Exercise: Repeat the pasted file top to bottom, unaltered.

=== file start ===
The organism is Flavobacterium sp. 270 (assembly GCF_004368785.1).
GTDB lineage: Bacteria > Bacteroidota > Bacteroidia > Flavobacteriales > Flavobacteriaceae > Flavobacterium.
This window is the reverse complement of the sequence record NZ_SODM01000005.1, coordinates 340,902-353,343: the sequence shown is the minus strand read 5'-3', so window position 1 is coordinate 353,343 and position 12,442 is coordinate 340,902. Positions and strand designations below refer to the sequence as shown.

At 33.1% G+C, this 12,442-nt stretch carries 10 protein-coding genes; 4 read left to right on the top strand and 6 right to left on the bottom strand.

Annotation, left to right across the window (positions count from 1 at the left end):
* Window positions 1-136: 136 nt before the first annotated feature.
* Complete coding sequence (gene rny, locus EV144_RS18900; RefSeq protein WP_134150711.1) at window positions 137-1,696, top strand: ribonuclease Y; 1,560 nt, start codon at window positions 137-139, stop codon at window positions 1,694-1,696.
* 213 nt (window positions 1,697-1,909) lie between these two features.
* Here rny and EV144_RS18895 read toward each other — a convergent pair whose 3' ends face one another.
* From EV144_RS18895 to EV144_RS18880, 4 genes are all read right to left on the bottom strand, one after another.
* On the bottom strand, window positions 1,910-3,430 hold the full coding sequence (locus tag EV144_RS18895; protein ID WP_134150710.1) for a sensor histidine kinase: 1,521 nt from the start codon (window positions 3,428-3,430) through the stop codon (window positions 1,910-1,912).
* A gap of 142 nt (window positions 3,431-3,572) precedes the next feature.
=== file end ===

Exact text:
The organism is Flavobacterium sp. 270 (assembly GCF_004368785.1).
GTDB lineage: Bacteria > Bacteroidota > Bacteroidia > Flavobacteriales > Flavobacteriaceae > Flavobacterium.
This window is the reverse complement of the sequence record NZ_SODM01000005.1, coordinates 340,902-353,343: the sequence shown is the minus strand read 5'-3', so window position 1 is coordinate 353,343 and position 12,442 is coordinate 340,902. Positions and strand designations below refer to the sequence as shown.

At 33.1% G+C, this 12,442-nt stretch carries 10 protein-coding genes; 4 read left to right on the top strand and 6 right to left on the bottom strand.

Annotation, left to right across the window (positions count from 1 at the left end):
* Window positions 1-136: 136 nt before the first annotated feature.
* Complete coding sequence (gene rny, locus EV144_RS18900; RefSeq protein WP_134150711.1) at window positions 137-1,696, top strand: ribonuclease Y; 1,560 nt, start codon at window positions 137-139, stop codon at window positions 1,694-1,696.
* 213 nt (window positions 1,697-1,909) lie between these two features.
* Here rny and EV144_RS18895 read toward each other — a convergent pair whose 3' ends face one another.
* From EV144_RS18895 to EV144_RS18880, 4 genes are all read right to left on the bottom strand, one after another.
* On the bottom strand, window positions 1,910-3,430 hold the full coding sequence (locus tag EV144_RS18895; protein ID WP_134150710.1) for a sensor histidine kinase: 1,521 nt from the start codon (window positions 3,428-3,430) through the stop codon (window positions 1,910-1,912).
* A gap of 142 nt (window positions 3,431-3,572) precedes the next feature.